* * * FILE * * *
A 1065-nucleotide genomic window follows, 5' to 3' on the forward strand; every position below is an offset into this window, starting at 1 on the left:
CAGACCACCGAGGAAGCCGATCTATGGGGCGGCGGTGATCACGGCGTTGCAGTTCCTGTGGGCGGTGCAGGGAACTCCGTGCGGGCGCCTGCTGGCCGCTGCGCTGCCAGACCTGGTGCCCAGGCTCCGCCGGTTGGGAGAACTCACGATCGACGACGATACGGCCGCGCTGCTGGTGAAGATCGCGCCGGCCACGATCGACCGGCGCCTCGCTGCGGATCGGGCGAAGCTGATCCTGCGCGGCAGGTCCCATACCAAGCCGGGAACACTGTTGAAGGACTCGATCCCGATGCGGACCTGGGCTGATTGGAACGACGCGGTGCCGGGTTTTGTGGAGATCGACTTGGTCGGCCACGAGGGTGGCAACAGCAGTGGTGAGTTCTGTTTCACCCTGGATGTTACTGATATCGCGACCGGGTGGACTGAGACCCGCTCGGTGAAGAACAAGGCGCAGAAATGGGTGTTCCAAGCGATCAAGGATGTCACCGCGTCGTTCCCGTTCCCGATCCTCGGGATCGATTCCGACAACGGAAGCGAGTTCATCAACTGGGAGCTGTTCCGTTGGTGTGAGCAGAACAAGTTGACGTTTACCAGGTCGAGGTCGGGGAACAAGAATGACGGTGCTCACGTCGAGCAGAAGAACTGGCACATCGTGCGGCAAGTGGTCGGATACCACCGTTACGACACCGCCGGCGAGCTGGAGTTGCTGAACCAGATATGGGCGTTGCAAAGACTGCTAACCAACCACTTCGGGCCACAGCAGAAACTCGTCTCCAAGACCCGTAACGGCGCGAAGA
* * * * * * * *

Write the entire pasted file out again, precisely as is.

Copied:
A 1065-nucleotide genomic window follows, 5' to 3' on the forward strand; every position below is an offset into this window, starting at 1 on the left:
CAGACCACCGAGGAAGCCGATCTATGGGGCGGCGGTGATCACGGCGTTGCAGTTCCTGTGGGCGGTGCAGGGAACTCCGTGCGGGCGCCTGCTGGCCGCTGCGCTGCCAGACCTGGTGCCCAGGCTCCGCCGGTTGGGAGAACTCACGATCGACGACGATACGGCCGCGCTGCTGGTGAAGATCGCGCCGGCCACGATCGACCGGCGCCTCGCTGCGGATCGGGCGAAGCTGATCCTGCGCGGCAGGTCCCATACCAAGCCGGGAACACTGTTGAAGGACTCGATCCCGATGCGGACCTGGGCTGATTGGAACGACGCGGTGCCGGGTTTTGTGGAGATCGACTTGGTCGGCCACGAGGGTGGCAACAGCAGTGGTGAGTTCTGTTTCACCCTGGATGTTACTGATATCGCGACCGGGTGGACTGAGACCCGCTCGGTGAAGAACAAGGCGCAGAAATGGGTGTTCCAAGCGATCAAGGATGTCACCGCGTCGTTCCCGTTCCCGATCCTCGGGATCGATTCCGACAACGGAAGCGAGTTCATCAACTGGGAGCTGTTCCGTTGGTGTGAGCAGAACAAGTTGACGTTTACCAGGTCGAGGTCGGGGAACAAGAATGACGGTGCTCACGTCGAGCAGAAGAACTGGCACATCGTGCGGCAAGTGGTCGGATACCACCGTTACGACACCGCCGGCGAGCTGGAGTTGCTGAACCAGATATGGGCGTTGCAAAGACTGCTAACCAACCACTTCGGGCCACAGCAGAAACTCGTCTCCAAGACCCGTAACGGCGCGAAGA